Wednesday, 16 April 2014

Interview with Rachel Love

Monika: Today it is my pleasure and honor to interview Rachel Love, a radio host, coach, and intuitive instructor, the author of the books titled “Things My Mother Should Have Told Me Before I had My Manhood Removed“ (2013) and “The Day God Died” (2013). Hello Rachel!
Rachel: Hello Monika, thanks for this opportunity to be interviewed by you. 
Monika: Could you say a few words about yourself?
Rachel: Seems to me that you have said a whole bunch about me already. Perhaps I can add that I like to shop, travel and take strolls along the beach with that special person. Lol
Monika: Why did you decide to write your Memoir “Things My Mother Should Have Told Me Before I had My Manhood Removed“?
Rachel: Friends have been after me for years to write about my life and experiences that lead up to where I am now. This book is a part of that path.
I started to write many times the story of my childhood and stopped before finishing. The past has a way of haunting me and the memories and feelings resurface when I write. So I had allowed the ghosts of my past to discourage me and I stopped writing it many times over the years.
Over those same years, I have had people offer to help write it for me. But then they fail to do so. So just before I wrote this book “Things My Mother Should Have Told Me.” I was working with another author to finally write my childhood story. Unfortunately or fortunately the results were a partially finished book.
But what that half-filled out story did do was to break the bonds of my fear about writing and I was able to write this book about my experiences as a transwoman. I wanted to share with others the things I experienced as a woman that I was completely unaware of when I started down the rabbit hole of transition.
My experiences allowed me to see the gap between the genders. The almost invisible fences that have been built are so hurtful for those trapped behind them. Fences that many people have had to struggle over to find their truth and happiness. 
Monika: Which aspects of your experience can be useful for other transwomen?
Rachel: I learned a lot about life along my journey. We all learn as we live our lives and my life is no different than most. But I will be honest that I could have saved myself and others a great deal of pain if I had a clearer understanding of the consequences of my decision to change my gender.
Many times I was confused and lost and when some honest answers would have been helpful I only got sugar-coated answers. Answers that proved to be false in most instances.
So I wanted to share as openly and truthful my experiences in my books and on my shows and speaking engagements. That way someone taking this path could learn from my mistakes and my successes.
I think we provide a disservice when we tell someone a falsehood or a sugar-coated platitude when the person along this path needs the truth to survive and succeed in their life. This journey of change is serious and can be fatal. Making decisions on anything without the truth could cause harm and this journey is even harder than many journeys people travel.
Monika: In addition, you are the author of “The Day God Died: The Year was 1966 and the Times Declared God Was Dead”…
Rachel: This is the third book of my story about my spiritual past and church. This book was a reach back into my past and this time I was able to face some of those ghosts. I allowed myself to travel back in time as a child of the sixties and narrate my experiences as I grew up in a broken but religious family.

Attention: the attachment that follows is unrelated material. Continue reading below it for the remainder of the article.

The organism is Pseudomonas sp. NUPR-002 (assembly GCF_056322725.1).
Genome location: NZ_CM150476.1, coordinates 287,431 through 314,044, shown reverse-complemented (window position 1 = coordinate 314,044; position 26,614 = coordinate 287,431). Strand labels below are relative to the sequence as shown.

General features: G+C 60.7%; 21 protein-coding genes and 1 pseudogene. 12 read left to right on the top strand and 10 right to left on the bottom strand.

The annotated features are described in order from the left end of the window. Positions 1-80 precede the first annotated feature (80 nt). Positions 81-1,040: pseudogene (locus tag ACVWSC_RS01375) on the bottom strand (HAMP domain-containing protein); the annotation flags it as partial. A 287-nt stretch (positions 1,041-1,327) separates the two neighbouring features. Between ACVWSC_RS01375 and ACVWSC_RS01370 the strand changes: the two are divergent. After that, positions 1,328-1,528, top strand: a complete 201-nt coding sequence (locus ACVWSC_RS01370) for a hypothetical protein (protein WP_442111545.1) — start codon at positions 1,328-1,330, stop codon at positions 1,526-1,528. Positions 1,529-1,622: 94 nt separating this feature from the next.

I shared openly about my involvement in church and how that turned my family against me in the long run. I wrote what I did despite the cost of doing so in hopes that the message would help others.
But in writing this book and the others I learned a lot about myself and was able to understand better the lessons along the way. So in essence the writing of these books was therapy.

“Things My Mother Should Have
Told Me Before I had My
Manhood Removed“ via Amazon.

Monika: At what age did you transition into a woman yourself? Did you have any support from your family or friends?
Rachel: I was forty-three when the decision to correct my gender was made. Some influences came from therapists and doctors as I was struggling with some stress issues at the time. I am sorry to say that I had no support from family and friends at the time.
The opposite in fact. I was disowned, ridiculed, and hurt by them. I had death threats, job transfers, and lawsuits. In a very short time after sharing my decision, my life turned upside down! I was shocked and totally surprised at the reaction I received.
Monika: At that time of your transition, did you have any transgender role models that you followed?
Rachel: No, I am sorry to say I did not know of anyone else like me. I searched the internet of course and learned a lot about the issues I was facing and thankfully I found a few good therapists who helped me.
But I never really knew personally of anyone else like me. My therapists were not schooled in trans issues nor some of the doctors I first saw. Over time I was able to find doctors and therapists who were. One note also I went to Equality Centers in the area I lived and I was even teased there about being trans. It did seem like the world was against me back then. Things sure have improved over the years, thankfully!
Monika: What was the hardest thing about your coming out?
Rachel: My children’s reaction and the reaction from family members. Wearing women’s clothing and not really blending very well. And I will tell you it takes a while to get proficient at makeup and style. I was a mess! Lol 
Monika: What do you think about the present situation of transgender women in American society?
Rachel: I am thankful for some television shows and of course Social Media for the good role models and success stories of late. I believe things have improved greatly and I am looking forward to a time when we are viewed as humans and not by our gender role. But sadly I will admit there are still too many transgendered horror stories and deaths. We have a long way to travel yet.
Monika: Could transgenderism be the new frontier for human rights?